f nineteen, Don't let them have the guns, Morton! Lieutenant Morton replied, No, captain, not while I have one man left! This battery, from its advanced and exposed position, lost eight men killed outright, and twenty-five wounded, out of forty-eight officers, non-commissioned officers, and men, actively engaged; the balance of the company, forty-two men, were drivers, teamsters, and artificers, protected in a ravine at some distance from the battery. Captain Porter was educated at Annapolis, and was an officer in the United States Navy up to the breaking out of the war, when he resigned his position in the navy and returned to his native State, Tennessee, to offer his services in her behalf. He served during the war as chief of artillery to Buckner, and afterward to Cleburne, and was wounded at Hoover's Gap. He subsequently entered the Confederate Navy as executive officer of the Florida. After the war he commanded a California merchant-steamer, and died in 1869. He was a
Chickamauga (Georgia, United States) (search for this): chapter 32
nth Mississippi, renewed the charge, drove the Federal force from its position, and captured the guns. The batteries, and Farquharson's Forty-first Tennessee, followed the movement. In all this fighting, Graves's battery was splendid in its gallantry and efficiency. Rice E. Graves was a model soldier; inflexible and fervent in duty, a noble Christian and patriot. He left West Point to enlist in the Southern cause, and no man of his years and rank aided it more. He died at his guns at Chickamauga, as Breckinridge's chief of artillery. It was then, at last, that Wallace's brigade, isolated by Buckner's movement on its right and toward its rear, fell back upon its supports, beaten, cut up, and much disordered, but undismayed. Indeed, not only Wallace's command, but squads from all the others, rallied on Thayer's brigade, and, with Cruft's brigade and these fresh troops, interposed another stout barrier to a further Confederate advance. Thayer's brigade formed, under the dir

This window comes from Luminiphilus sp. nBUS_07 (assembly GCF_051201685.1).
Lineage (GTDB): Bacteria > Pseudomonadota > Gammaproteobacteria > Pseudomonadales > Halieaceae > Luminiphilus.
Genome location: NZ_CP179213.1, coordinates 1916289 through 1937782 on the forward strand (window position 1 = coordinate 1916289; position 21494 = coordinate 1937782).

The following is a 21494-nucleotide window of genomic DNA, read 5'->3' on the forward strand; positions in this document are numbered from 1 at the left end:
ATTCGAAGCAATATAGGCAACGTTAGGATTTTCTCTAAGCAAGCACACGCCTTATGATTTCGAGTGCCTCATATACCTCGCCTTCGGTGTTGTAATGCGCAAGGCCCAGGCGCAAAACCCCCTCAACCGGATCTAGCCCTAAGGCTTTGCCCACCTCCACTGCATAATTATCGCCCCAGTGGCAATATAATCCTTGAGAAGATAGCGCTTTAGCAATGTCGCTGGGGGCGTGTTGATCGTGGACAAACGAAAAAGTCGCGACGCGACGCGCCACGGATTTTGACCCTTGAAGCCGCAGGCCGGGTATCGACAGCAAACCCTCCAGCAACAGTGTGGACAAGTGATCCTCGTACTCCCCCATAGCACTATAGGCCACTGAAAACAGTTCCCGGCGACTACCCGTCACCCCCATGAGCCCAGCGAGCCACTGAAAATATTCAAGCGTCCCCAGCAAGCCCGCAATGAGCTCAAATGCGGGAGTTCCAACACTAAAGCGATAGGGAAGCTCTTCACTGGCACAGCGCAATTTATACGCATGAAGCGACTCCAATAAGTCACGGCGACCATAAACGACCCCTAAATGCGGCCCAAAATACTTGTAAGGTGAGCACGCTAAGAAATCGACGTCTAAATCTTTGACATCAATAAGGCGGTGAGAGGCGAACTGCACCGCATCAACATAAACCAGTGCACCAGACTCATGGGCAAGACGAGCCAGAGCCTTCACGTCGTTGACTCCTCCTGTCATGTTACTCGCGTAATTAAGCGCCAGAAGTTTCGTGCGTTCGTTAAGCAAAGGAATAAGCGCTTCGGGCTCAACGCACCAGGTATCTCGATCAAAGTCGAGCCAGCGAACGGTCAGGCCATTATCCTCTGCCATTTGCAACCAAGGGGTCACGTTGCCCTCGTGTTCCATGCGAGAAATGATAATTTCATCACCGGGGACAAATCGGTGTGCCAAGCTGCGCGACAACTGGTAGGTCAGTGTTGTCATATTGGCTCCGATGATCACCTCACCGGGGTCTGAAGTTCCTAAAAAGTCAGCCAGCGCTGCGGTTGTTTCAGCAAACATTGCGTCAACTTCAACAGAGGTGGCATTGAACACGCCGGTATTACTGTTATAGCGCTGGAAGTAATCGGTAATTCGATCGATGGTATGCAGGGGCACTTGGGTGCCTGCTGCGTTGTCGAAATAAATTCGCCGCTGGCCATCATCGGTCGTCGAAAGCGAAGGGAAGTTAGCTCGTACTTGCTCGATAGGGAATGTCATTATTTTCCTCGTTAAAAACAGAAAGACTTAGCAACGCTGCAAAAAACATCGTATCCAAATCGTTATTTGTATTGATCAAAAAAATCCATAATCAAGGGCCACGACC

Mexico (Mexico, Mexico) (search for this): chapter 32
ied the advanced work he had constructed. The manner of the assault was this: Grant, in consultation with C. F. Smith, determined on it, and assigned the duty to that fine old soldier. Whose suggestion it was, Grant's or Smith's, has been made subject of dispute. No matter: the inspiration was a good one. C. F. Smith was a soldier of the old school; a graduate of 1825 from West Point, where he was afterward commandant of the corps when Grant was a cadet. He was frequently brevetted in Mexico; and got promotion, as lieutenant-colonel of the Tenth Infantry, from Mr. Davis, when he was Secretary of War. The vicissitudes of life found him, at this early stage of the civil war, the subordinate of his former pupil. His own career in it was brief but brilliant. Smith's assaulting column consisted of the six regiments that composed Lauman's brigade: the Second Iowa, Colonel Tuttle; Twenty-fifth Indiana, Colonel Veatch; Seventh Iowa, Colonel Parrott; Fourteenth Iowa, Colonel Shaw;
Dover, Tennessee (Tennessee, United States) (search for this): chapter 32